6.  XSLs have a limitation in that there cannot be any inline changes to local variables and there cannot be any inline function                definitions.               

               To overcome this limitation, we can define function in js files and call them on specific html actions. Two examples are shown in the                above XSL:

      • onclick of span class: minBtn a function: toggleDisplay() is called.
      • onload of blank.gif image a function: triggerInit_staff() is called.

               Final result after XML transformation has been done by XSL:

Capture.PNG

   

     2.4     Example of functionality achieved using JS

As explained in the earlier section, we have limitations in XSL where we cannot change values of variables, which causes some issues during certain calculations. Also we have limitations with nested loops. To counteract this, we can use a javascript. Below are a couple of ways by which we can call a function in JS through XSL:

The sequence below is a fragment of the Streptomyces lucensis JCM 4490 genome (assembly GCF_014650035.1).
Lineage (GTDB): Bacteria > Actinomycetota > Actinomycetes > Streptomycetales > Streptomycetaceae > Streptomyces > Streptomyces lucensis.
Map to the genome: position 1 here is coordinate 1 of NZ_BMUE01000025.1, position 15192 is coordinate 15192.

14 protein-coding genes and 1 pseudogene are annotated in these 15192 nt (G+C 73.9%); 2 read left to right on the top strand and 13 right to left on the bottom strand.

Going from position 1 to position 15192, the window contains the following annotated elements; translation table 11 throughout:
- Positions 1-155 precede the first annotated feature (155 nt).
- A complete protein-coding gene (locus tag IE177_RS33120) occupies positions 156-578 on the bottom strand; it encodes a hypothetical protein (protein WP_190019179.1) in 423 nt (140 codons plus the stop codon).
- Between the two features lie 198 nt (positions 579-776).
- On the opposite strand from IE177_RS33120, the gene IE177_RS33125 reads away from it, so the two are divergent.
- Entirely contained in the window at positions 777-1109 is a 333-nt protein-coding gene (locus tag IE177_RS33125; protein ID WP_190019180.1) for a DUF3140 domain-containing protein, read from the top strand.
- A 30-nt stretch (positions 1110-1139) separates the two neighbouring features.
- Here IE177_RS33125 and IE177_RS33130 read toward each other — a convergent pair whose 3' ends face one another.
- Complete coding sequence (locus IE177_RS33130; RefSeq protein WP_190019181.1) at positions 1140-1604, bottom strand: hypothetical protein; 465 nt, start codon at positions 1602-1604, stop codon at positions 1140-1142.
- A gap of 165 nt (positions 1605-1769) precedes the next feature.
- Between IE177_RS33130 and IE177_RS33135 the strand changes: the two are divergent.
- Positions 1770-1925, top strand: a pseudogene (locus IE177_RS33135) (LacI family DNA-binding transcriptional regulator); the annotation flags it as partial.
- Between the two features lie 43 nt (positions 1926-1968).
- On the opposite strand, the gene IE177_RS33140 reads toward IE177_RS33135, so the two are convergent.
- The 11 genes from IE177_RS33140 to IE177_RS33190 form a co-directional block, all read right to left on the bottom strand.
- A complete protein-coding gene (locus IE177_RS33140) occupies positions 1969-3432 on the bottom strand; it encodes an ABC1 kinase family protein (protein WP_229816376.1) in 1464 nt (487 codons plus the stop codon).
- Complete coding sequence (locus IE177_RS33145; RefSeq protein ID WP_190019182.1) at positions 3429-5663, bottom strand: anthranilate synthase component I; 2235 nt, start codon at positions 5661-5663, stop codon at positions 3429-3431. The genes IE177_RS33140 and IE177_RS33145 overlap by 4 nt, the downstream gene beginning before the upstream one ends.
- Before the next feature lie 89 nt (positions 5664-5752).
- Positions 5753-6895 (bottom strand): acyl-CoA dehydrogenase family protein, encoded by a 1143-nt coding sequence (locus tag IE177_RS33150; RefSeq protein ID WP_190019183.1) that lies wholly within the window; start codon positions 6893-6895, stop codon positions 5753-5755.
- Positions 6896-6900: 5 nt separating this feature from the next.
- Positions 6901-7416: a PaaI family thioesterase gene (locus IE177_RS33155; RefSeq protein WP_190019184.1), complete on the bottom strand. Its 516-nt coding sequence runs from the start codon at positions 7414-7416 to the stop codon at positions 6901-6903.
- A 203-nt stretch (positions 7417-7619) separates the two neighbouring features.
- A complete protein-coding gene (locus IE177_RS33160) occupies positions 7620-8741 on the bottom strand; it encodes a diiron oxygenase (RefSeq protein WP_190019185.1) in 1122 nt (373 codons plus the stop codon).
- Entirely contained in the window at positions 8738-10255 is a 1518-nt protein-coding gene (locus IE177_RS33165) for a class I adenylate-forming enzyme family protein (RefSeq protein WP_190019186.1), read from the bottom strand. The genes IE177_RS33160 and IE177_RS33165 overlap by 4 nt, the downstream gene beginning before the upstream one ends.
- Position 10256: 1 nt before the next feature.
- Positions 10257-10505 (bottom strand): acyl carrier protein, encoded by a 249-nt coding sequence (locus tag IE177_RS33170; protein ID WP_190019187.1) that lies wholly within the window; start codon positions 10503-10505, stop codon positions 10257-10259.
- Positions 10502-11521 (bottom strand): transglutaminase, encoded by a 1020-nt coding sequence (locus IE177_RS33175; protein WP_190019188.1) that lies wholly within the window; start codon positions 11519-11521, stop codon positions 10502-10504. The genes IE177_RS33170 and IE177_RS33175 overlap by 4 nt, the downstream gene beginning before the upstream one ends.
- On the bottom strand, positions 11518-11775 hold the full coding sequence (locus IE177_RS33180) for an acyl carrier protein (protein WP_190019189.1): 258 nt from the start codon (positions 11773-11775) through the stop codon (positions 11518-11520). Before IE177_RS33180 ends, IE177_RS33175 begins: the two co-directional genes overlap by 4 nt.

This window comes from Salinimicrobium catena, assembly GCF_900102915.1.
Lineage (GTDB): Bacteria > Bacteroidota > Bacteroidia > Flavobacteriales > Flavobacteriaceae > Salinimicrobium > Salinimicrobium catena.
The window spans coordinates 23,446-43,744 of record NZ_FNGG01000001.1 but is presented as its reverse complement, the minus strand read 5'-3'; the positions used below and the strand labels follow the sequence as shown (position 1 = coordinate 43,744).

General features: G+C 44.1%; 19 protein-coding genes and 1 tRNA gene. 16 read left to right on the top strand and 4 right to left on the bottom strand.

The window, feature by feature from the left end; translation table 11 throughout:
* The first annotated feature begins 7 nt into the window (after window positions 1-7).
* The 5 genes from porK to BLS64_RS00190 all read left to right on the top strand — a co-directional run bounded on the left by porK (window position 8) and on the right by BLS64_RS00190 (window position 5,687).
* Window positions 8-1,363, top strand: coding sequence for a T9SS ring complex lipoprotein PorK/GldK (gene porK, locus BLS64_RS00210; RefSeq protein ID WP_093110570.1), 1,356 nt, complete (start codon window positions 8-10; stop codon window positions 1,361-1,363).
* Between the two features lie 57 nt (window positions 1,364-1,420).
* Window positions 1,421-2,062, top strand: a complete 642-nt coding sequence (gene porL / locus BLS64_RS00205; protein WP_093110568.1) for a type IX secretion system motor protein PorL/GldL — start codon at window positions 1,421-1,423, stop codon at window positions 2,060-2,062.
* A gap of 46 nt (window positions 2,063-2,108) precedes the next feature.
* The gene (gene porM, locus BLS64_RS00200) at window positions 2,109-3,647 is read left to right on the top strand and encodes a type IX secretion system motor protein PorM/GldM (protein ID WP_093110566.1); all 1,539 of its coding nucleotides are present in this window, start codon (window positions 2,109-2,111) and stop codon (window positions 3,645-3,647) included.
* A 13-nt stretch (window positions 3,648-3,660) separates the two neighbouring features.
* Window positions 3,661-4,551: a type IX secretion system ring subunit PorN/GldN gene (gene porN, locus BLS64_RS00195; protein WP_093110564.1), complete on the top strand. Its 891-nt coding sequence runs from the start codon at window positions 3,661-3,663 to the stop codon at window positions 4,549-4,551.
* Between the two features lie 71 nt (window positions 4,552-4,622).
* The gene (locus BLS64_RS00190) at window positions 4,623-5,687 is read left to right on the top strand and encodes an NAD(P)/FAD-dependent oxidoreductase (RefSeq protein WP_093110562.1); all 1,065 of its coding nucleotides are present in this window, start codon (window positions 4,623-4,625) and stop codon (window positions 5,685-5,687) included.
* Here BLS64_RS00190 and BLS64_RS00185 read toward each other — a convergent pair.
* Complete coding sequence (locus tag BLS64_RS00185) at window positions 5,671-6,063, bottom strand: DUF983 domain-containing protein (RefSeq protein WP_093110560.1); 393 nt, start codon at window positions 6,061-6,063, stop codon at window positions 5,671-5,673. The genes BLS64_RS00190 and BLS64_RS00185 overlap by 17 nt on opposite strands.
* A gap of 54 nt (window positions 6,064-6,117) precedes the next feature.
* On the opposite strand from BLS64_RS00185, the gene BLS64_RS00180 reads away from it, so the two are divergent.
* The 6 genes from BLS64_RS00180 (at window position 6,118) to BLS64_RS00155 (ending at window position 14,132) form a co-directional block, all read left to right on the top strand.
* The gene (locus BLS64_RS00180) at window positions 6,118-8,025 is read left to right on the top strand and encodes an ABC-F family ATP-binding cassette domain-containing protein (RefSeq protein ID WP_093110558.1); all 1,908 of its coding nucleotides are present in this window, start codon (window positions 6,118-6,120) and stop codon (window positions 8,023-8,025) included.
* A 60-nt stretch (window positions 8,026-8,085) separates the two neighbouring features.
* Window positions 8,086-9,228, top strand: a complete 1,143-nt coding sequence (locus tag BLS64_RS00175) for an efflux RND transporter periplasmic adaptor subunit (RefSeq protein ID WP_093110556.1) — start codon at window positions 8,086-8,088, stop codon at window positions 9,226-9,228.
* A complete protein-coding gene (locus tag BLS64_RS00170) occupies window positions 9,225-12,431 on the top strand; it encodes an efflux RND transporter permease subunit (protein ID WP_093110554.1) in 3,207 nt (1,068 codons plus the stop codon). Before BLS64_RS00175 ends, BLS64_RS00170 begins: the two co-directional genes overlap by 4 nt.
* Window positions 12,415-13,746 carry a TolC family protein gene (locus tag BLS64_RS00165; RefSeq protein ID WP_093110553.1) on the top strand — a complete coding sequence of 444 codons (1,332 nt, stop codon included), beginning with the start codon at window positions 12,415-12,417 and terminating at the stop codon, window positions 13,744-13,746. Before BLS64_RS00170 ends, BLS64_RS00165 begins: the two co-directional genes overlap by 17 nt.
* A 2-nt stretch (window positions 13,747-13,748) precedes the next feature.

1. Adding javascript reference at the start of XSL as: <link type=”text/javascript” href=”/irj/go/km/docs/……”/>
    2. Adding javascript reference dynamically by using onload of a blank image as:

     <img id=”…” src=”/irj/go/km/docs/……” width=”0px” height=”0px” style=”display:none” onload=”javascript:var a =      createElement(‘script’); a.src=’/irj/go/km/docs/……/jquery-1.11.1.min.js’; document.body.appendChild(a); var b =      createElement(‘script’); a.src=’/irj/go/km/docs/……./promoTiles.js’; document.body.appendChild(b);”>

The functions within the javascript can be then called for various elements using attributes like onclick, or onload.